I believe in common grace. John Calvin taught me that it is God who lavishes giftedness on his human race. We may therefore enjoy his bestowments wherever we encounter them, with gratitude to God (Institutes 2.2.15).
That gives me three categories of music. First, music devoted to God. Hopefully, this is great music everyone will fall in love with. Second, music opposing God. Hopefully, this will be rotten music people cannot stand. Third, music neither devoted to God nor opposing God. If it happens to be good music, by God’s common grace, I for one will enjoy it and thank him for it. Good music does not have to be devoted to God for me to be okay with it — though, if it were devoted to God, I’d be thrilled.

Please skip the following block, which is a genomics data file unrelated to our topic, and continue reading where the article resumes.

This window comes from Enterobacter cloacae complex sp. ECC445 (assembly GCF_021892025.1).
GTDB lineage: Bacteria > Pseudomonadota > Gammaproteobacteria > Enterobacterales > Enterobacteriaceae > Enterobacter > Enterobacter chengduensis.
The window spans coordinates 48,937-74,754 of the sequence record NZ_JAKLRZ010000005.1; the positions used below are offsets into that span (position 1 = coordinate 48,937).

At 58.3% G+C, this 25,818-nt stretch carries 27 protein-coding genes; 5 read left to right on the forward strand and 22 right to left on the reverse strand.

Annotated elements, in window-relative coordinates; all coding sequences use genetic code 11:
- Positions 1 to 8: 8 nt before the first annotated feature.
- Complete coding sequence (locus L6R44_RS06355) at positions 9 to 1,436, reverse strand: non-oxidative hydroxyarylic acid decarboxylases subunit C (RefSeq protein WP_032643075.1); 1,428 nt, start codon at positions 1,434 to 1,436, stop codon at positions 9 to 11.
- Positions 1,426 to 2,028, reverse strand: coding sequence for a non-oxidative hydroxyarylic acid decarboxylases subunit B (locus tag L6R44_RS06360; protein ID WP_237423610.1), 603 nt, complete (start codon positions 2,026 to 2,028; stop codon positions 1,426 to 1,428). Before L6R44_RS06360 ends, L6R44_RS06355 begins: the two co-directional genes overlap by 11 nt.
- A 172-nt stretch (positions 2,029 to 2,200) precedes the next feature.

One thing I love about the gospel is its promise of the new heaven and new earth. In eternity, God will not delete all the culture-creating we’ve done throughout human history; he will redeem it. The Bible says that, in the New Jerusalem above, “the kings of the earth will bring their glory into [the holy city]. . . . They will bring into it the glory and the honor of the nations. But nothing unclean will ever enter it” (Revelation 21:24-27).
The glory and honor of human cultures — the music, the clothing, the literature, the dance, the languages, the customs, the humor, the traditions, and so forth — it will be cleansed, perfected and brought in forever. So Eric Clapton’s blues guitar, for example, is a preview of coming attractions. The blues will be brought into heaven. But there it will be even better — fully devoted to God.
I hope and pray Eric himself will be there too.
This post was originally published on The Gospel Coalition